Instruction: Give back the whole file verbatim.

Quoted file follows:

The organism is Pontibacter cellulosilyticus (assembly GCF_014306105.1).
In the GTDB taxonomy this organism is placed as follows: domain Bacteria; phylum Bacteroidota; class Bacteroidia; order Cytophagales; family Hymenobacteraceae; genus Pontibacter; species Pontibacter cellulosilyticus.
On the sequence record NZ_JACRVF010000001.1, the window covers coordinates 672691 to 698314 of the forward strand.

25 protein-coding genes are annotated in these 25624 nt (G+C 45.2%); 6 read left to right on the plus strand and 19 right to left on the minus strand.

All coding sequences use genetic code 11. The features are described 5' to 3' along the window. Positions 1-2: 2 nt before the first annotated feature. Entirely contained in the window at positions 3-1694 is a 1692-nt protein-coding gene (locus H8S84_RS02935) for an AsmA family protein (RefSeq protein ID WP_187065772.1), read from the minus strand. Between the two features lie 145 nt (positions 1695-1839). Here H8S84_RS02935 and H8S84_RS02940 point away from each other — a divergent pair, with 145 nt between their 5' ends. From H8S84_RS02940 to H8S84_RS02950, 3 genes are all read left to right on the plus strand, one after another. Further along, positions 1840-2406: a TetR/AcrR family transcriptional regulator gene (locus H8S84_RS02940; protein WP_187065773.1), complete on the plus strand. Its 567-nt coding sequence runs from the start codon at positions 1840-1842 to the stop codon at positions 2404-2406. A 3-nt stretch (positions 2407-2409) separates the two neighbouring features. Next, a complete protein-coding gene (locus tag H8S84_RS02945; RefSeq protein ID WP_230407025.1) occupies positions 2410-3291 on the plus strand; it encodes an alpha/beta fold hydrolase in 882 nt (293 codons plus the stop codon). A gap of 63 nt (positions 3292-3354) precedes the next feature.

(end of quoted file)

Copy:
The organism is Pontibacter cellulosilyticus (assembly GCF_014306105.1).
In the GTDB taxonomy this organism is placed as follows: domain Bacteria; phylum Bacteroidota; class Bacteroidia; order Cytophagales; family Hymenobacteraceae; genus Pontibacter; species Pontibacter cellulosilyticus.
On the sequence record NZ_JACRVF010000001.1, the window covers coordinates 672691 to 698314 of the forward strand.

25 protein-coding genes are annotated in these 25624 nt (G+C 45.2%); 6 read left to right on the plus strand and 19 right to left on the minus strand.

All coding sequences use genetic code 11. The features are described 5' to 3' along the window. Positions 1-2: 2 nt before the first annotated feature. Entirely contained in the window at positions 3-1694 is a 1692-nt protein-coding gene (locus H8S84_RS02935) for an AsmA family protein (RefSeq protein ID WP_187065772.1), read from the minus strand. Between the two features lie 145 nt (positions 1695-1839). Here H8S84_RS02935 and H8S84_RS02940 point away from each other — a divergent pair, with 145 nt between their 5' ends. From H8S84_RS02940 to H8S84_RS02950, 3 genes are all read left to right on the plus strand, one after another. Further along, positions 1840-2406: a TetR/AcrR family transcriptional regulator gene (locus H8S84_RS02940; protein WP_187065773.1), complete on the plus strand. Its 567-nt coding sequence runs from the start codon at positions 1840-1842 to the stop codon at positions 2404-2406. A 3-nt stretch (positions 2407-2409) separates the two neighbouring features. Next, a complete protein-coding gene (locus tag H8S84_RS02945; RefSeq protein ID WP_230407025.1) occupies positions 2410-3291 on the plus strand; it encodes an alpha/beta fold hydrolase in 882 nt (293 codons plus the stop codon). A gap of 63 nt (positions 3292-3354) precedes the next feature.